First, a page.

The third and final part of my interview with the 21st Century Monads. The first part is here, and the second part is here. If readers still have pressing questions which haven't been addressed by the interview, do write them in comments; the Monads might be willing to answer them too! (At least some of them are keeping track of what's going on here, I suspect...) Thanks again to all three Monads for agreeing to do the interview, it's been great fun!
Catarina: Do you play live, all three together? It would be fantastic to have a Monads concert at an APA, for example; it would certainly lighten things up a bit…
Kris: We played together in the same room for the first time ever at the SPAWN metaphysics conference in Syracuse. We were “unplugged”: two guitars and a piano. We rehearsed together for the first time ever two nights before the performance. Talk about nerve-wracking….
Carrie: I think you’ll find it was two guitars, a piano, a tambourine and a toy glockenspiel. Plus a chorus of fans acting as back-up singers. We love them.
Ben: The odds of us playing at the APA are pretty small though.
Catarina: Why is that? Let me guess: all three of you already have jobs, so there’s not much point really in attending at least the Eastern APA. But I am sure that a live performance by the 21CM would be a major addition to the program of any philosophy conference, so it is to be hoped that it happens more often! Any concrete plans in this direction?
Kris: I suppose if someone handed me a guitar at a post-conference party, I’d sing a song or two…. But there are many reasons why I wouldn’t want to do anything more formal than that. One of them is that I’d just be too damn nervous. Another reason: unlike the original Monads tunes, the 21st Century Monads songs have a lot of layers. On a typical song we have something like 40-50 distinct tracks of music. (This is why mixing is laborious.) For example, in a given song, Ben might play several different guitar parts (often on different guitars), the electric bass, as well as multiple cello parts, while Carrie sings and plays piano, and I play guitar, drums, and a synthesizer. I don’t know how we could reproduce the kind of music we are making in a live setting without a 10-person backing band and a lot of equipment on stage. Absent us getting an NEH grant for roadies, I don’t see this happening….
Catarina: Well, let’s hope the folks over at NEH are reading this! For something else: philosophers tend to be a rather serious bunch of people, probably with a collective below-average sense of humor. Have you ever been misunderstood by fellow-philosophers?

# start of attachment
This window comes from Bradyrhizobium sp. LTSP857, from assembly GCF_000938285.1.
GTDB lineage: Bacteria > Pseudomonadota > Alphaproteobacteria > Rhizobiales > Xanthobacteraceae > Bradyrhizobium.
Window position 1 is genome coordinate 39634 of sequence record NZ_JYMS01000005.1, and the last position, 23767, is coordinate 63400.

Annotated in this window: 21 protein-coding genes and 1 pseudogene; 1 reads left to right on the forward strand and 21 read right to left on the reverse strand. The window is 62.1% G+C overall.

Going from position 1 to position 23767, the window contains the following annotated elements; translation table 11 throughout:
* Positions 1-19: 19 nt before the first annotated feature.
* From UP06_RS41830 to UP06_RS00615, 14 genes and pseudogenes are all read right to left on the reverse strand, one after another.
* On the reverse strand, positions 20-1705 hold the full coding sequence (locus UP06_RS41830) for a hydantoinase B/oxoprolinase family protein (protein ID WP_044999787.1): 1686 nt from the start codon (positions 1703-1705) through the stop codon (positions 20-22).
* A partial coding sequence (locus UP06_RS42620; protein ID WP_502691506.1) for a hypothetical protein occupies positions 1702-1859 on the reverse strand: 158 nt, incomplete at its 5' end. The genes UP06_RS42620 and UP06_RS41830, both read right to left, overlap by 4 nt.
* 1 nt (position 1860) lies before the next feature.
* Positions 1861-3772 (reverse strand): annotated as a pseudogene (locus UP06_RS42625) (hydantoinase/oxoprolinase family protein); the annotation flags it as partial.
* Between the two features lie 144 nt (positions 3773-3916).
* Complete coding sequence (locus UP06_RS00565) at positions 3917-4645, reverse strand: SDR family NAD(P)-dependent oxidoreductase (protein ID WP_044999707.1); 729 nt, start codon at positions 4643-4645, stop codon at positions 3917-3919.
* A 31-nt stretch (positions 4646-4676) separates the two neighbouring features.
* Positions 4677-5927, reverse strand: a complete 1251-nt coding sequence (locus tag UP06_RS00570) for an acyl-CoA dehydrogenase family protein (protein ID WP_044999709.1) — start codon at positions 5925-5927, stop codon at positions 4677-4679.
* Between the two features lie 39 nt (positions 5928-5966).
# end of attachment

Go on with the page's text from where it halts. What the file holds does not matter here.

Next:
Kris: Maybe I’ve just been lucky, but most of the philosophers I’ve encountered seem to at least be fairly witty. I’m sure that something I’ve published in a journal has been misunderstood by at least one fellow philosopher – that’s bound to happen of course – but I don’t know if that’s true about our music. The one song that did have me a little worried about us being misunderstood was “I Like to See the Ladies”, but hopefully the interview about the song conducted by Jender of the FeministPhilosophers weblog sufficed to prevent misunderstandings. I’m really grateful to Jender for conducting the interview, and to her fellow bloggers for the nice reception we received.
Carrie: The closest thing I can think of is the time someone sarcastically complained about my A Priori song doing insufficient justice to experimental philosophy on the blog Leiter Reports. They’d misquoted the lyrics, though, so I wrote in to correct them and managed to get Leiter to advertise my book in the process.
Ben: Kris is misunderstood by me almost constantly.
Catarina: Most of the songs are on ‘serious’ philosophical material, but you often also discuss sociological aspects of the profession (as with “I like to see the ladies”, “My paper was rejected again”, etc.)
Carrie: Academic philosophy is in some ways a very weird place; it’s inspiring, it’s unsettling and it needs to be captured in song for posterity and cheap laughs.
Catarina: I for one think that initiatives like the Monads help make the general environment in the profession a lot less boring, showing that good philosophy can and should be fun. Do you see this as part of the ‘mission’, or are you in fact just having unpretentious fun yourselves?
Carrie: In my experience, philosophy is often done best by people who aren’t taking themselves too seriously. I’d be happy to think of us as helping to promote an atmosphere that facilitates this important goal.
Kris: I’m glad if we are making things less boring! I guess I don’t feel like we have a mission besides making good music that doesn’t misrepresent the philosophers, philosophical positions, or arguments that we sing about. I know that some people play our music in their classrooms, so it is important to us that we get the philosophical aspects right. I think that one has to be pretty earnest about philosophy to make the kind of music we are making, and hopefully our love for philosophy is showing through. But even though some of our songs are (I hope) poignant or maybe even slightly dark, I think we are pretty much just having unpretentious fun.
Ben: We are more pretentious than Sting. But this much is true: we rock much harder than Sting, and that takes the edge off.
Catarina: I certainly agree that, on average, philosophy is better when people are not taking themselves too seriously, but I’m afraid this is not common knowledge yet. Very interesting to hear that people use the 21CM songs in their classrooms! I should probably try doing that too… Any particular future plans worth mentioning?
Kris: At the time of this interview, we are halfway through the release of our third album. So stay tuned! We have a Facebook fan page so the best way to get updates on what we are doing as well as a first listen to our new songs is join up.
Carrie: We are planning to take over the world.
Ben: I’m going to eat some food.